New Delhi: The government on Friday said it would amend a new sugarcane pricing rule, bowing to protests held in the capital by farmers demanding higher prices for their produce.
The government would delete the contentious part of the new cane pricing rule, Union railways minister Mamata Banerjee told reporters after a meeting of senior ministers.
Cane farmers believe the new cane price rule, which puts the onus on state governments if they decide to raise the cane floor rates fixed by the Union government, will curtail their bargaining power.
“We have agreed to farmers’ demand in larger interest,” Banerjee said, adding the government would introduce a new legislation in parliament on Monday to change the rule.
Farmers from Uttar Pradesh (UP), which produces almost half of the country’s cane, have been on warpath for about three weeks to press for higher prices, forcing Prime Minister Manmohan Singh to consider changes in fixing cane prices.
The truce would pave the way for crushing, which had been delayed, said Vinay Kumar, managing director of the National Federation of Cooperative Sugar Factories Ltd.
The severe protest has hampered crushing in the state raising fears of more imports by India, a major factor in helping global sugar prices double this year.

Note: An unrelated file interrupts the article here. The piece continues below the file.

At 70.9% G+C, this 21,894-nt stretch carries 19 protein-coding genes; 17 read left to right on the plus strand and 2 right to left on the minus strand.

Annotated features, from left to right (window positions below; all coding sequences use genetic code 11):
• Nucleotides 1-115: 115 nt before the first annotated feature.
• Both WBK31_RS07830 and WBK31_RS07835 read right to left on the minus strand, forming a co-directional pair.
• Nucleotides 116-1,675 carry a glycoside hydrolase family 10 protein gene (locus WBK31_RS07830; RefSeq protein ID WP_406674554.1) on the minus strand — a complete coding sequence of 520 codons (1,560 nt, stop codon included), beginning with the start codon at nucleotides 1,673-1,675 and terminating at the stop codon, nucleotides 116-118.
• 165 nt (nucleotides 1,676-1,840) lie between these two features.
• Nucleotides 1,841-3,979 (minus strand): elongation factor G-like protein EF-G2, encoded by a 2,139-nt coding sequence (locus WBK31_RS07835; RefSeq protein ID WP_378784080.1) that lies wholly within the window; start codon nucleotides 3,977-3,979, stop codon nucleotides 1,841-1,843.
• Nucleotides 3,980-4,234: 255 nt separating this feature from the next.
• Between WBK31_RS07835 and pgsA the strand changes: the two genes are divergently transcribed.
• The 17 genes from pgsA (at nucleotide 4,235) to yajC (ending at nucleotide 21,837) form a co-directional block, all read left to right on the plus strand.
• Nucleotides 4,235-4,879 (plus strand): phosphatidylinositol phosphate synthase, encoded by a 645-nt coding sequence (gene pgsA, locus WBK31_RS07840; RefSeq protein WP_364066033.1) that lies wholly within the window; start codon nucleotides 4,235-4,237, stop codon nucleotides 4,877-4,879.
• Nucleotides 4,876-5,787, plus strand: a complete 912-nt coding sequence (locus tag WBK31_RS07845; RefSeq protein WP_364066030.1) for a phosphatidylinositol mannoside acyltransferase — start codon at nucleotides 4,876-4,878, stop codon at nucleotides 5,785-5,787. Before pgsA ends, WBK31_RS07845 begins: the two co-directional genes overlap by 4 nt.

“The delay of almost six weeks has tightened supplies further. Everyone was depending on UP mills to start on time to tide over the situation,” Yatin Wadhwana, head of Sucden India, told Reuters.
India, the world’s top consumer and the biggest producer behind Brazil, has placed an import order of a record 5 million tonnes of raws, pushing New York-traded raw sugar to 28-1/2-year highs.
ICE benchmark March raw sugar futures on Thursday fell 0.56 cent to settle at 22.74 cents per lb on investor sale caused in part by a rebounding dollar.
Traders say indications of lower output and a delay in crushing would put further upward pressure on global prices.
“Had mills been crushing in UP for six weeks now, supplies would have improved by at least 150,000 tonnes. When stocks are low, any delay adds to shortage,” Wadhwana said.
Union agriculture minister Sharad Pawar early this month said India would consume up to 7 million tonnes more sugar than it would produce in 2009-10 and the imported raw sugar being processed in the new season would not be enough to bridge the deficit.
India’s sugar year runs from October to September.
Analysts, who expect the country to import 2-3 million tonnes more, say purchases would largely depend on output in the year to September 2010.
The US Department of Agriculture on Thursday forecast India’s sugar output at 17.3 million tonnes in 2009-10, while industry and government officials see production at 16 million tonnes, largely due to fall in cane area in UP.
Lower cane production clipped sugar output by 43% to 15 million tonnes in 2008-09, prompting the government to abolish import tax on sugar in early 2009.
“Sixteen million tonnes will not be enough. To add to our woes, delay in crushing in UP has squeezed supplies further,” said said Veeresh Hiremath, a senior analyst with commodity brokerage Karvy Comtrade.
About six of 150 sugar mills in the state have started crushing cane, said CB Patodia, chairman of the Uttar Pradesh Sugar Mills Association.
“We believe the issue will be resolved soon and expect crushing to gain momentum in 3 to 4 days,” he said.